The Caribbean Travel Tips: 10 Ways to Live & Eat Like a Local
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The Caribbean region has always been described as a tropical paradise. Hence it’s no surprise that tourist arrivals have grown by 35 percent between 2006 and 2016. And as more developments are made to further accommodate the regular onslaught of holidaymakers, the percentage is expected to increase.
It is important to note, however, that the gorgeous natural wonders of the Caribbean are not the only reason why people are drawn to it. The colorful personality of the locals is a strong attractive quality as well. The Caribbean cuisine, on the other hand, has gained fame for being bold and unexpectedly addicting. And the local culture? Fascinating!
This leaves very little to wonder why many people decide to relocate here permanently. Some to retire, while others to simply start anew. A rising number of high-net individuals and those who are interested in a profitable, stress-free lifestyle are also now opting to obtain a second citizenship in the Caribbean. One of the most popular pathways to do so is through an Antigua and Barbuda citizenship by investment, which offers numerous perks including tax advantages, visa-free travel, and even a resale option.
That said, even if you’re not thinking of making the Caribbean your second home or applying for a second citizenship in a Caribbean nation, if you are planning to travel to the Caribbean in the near future, I would highly suggest gaining cultural knowledge so that you will be able to get the most out of your visit.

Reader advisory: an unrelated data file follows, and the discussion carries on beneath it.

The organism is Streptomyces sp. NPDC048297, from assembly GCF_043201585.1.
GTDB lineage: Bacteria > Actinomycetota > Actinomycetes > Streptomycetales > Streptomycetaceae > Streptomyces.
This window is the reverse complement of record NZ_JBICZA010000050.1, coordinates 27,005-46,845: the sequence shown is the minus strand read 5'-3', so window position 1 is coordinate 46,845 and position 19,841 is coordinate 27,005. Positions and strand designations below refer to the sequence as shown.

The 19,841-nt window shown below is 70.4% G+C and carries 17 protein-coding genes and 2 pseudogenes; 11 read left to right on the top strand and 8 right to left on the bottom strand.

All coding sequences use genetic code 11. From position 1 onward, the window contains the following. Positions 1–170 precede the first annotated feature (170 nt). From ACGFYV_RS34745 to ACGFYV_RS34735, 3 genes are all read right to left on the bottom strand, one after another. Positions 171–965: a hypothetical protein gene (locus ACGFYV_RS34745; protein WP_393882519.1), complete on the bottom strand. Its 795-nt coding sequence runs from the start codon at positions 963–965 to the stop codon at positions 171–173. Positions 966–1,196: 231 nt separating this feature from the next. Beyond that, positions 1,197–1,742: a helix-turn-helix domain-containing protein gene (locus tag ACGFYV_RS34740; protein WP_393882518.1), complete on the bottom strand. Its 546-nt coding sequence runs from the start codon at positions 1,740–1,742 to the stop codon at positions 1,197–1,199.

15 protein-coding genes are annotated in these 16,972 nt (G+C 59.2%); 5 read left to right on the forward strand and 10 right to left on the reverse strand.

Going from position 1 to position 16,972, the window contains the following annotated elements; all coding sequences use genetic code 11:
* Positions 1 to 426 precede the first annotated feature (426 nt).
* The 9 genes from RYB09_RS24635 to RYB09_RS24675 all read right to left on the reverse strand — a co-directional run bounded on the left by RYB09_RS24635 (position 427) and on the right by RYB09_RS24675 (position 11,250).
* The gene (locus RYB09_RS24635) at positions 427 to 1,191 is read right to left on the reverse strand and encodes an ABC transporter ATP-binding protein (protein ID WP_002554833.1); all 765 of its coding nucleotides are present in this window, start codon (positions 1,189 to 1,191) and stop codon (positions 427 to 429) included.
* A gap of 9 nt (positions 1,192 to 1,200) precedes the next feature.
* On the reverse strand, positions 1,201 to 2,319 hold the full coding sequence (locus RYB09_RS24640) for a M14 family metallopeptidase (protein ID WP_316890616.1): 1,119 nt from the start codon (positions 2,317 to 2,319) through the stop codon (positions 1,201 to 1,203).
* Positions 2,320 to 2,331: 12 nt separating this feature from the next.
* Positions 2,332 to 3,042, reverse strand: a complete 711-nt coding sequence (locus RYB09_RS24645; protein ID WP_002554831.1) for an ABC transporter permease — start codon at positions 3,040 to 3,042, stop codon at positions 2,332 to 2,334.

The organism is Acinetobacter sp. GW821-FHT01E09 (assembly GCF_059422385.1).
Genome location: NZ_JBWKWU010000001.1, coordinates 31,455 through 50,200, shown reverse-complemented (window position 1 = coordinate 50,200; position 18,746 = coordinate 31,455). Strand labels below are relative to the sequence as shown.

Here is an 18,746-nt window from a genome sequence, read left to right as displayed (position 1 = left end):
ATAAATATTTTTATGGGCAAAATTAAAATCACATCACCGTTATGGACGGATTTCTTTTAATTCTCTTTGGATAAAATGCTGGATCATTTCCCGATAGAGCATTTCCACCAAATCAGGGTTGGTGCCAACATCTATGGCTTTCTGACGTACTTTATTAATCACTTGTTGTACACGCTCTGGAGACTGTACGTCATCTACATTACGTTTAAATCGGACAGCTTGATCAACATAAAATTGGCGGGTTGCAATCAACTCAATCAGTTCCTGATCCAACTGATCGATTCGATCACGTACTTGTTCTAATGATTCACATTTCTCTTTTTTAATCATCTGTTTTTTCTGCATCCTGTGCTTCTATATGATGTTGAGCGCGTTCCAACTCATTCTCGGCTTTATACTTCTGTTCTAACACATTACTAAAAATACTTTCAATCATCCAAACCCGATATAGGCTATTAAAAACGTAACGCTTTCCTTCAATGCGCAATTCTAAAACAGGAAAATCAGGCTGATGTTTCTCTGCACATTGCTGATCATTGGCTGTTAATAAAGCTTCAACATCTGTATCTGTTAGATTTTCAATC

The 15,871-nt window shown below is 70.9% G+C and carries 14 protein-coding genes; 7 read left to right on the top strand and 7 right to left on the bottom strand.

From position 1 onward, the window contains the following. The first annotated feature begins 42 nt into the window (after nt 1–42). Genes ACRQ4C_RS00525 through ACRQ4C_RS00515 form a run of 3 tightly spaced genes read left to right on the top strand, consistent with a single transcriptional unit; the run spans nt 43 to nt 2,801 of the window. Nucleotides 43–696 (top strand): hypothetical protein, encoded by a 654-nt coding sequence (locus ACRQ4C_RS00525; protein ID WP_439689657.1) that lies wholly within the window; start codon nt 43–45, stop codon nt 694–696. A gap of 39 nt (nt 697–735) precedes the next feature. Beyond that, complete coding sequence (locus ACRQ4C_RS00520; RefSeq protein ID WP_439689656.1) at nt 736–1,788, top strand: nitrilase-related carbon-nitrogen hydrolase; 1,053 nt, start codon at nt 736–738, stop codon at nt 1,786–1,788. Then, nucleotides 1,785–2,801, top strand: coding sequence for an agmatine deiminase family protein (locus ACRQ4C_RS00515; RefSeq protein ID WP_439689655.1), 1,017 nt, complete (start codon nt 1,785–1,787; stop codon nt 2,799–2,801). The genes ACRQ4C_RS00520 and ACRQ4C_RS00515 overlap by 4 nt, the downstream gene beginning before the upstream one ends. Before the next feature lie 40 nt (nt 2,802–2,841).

To help you, here are my personal tips on how to eat and live like a local in the Caribbean:
1. Dress colorfully and casually
Image credit: Ncl.com
Color and comfort – these make the perfect fashion pairing in the Caribbean. Do not be afraid to experiment with bright hues and patterns like African-inspired clothing because they are always on trend from Antigua and Barbuda to the United States Virgin Islands.
Kindly note that should you intend to go to church or government buildings during your stay, make sure to dress in your Sunday best!
2. Learn the lingo
Dutch, English, French, and Spanish are the dominant languages in the region. But even those have evolved over the years to create a new lingo that is unique to the Caribbean. If you want to gain acceptance and lots of new friends, better learn the lingo. You will automatically see a difference in the way people treat you. Locals are friendlier and more open to welcoming you to their lives.
3. Learn to love fish
Image credit: Caribbeanfood.com
With easy access to the water, fish is definitely a household specialty and prepare to be served plenty of it during a Caribbean food tour. This is the reason why even restaurants offer a vast selection of fish dishes. But if you are not keen on fish with bones, most other options are also from the sea, such as conch, and other shellfish.
4. Get used to spices
Not all local dishes are spicy but it is safe to say that the majority are. Also, when the locals say that something is moderately spicy, it’s probably better not take their word for it.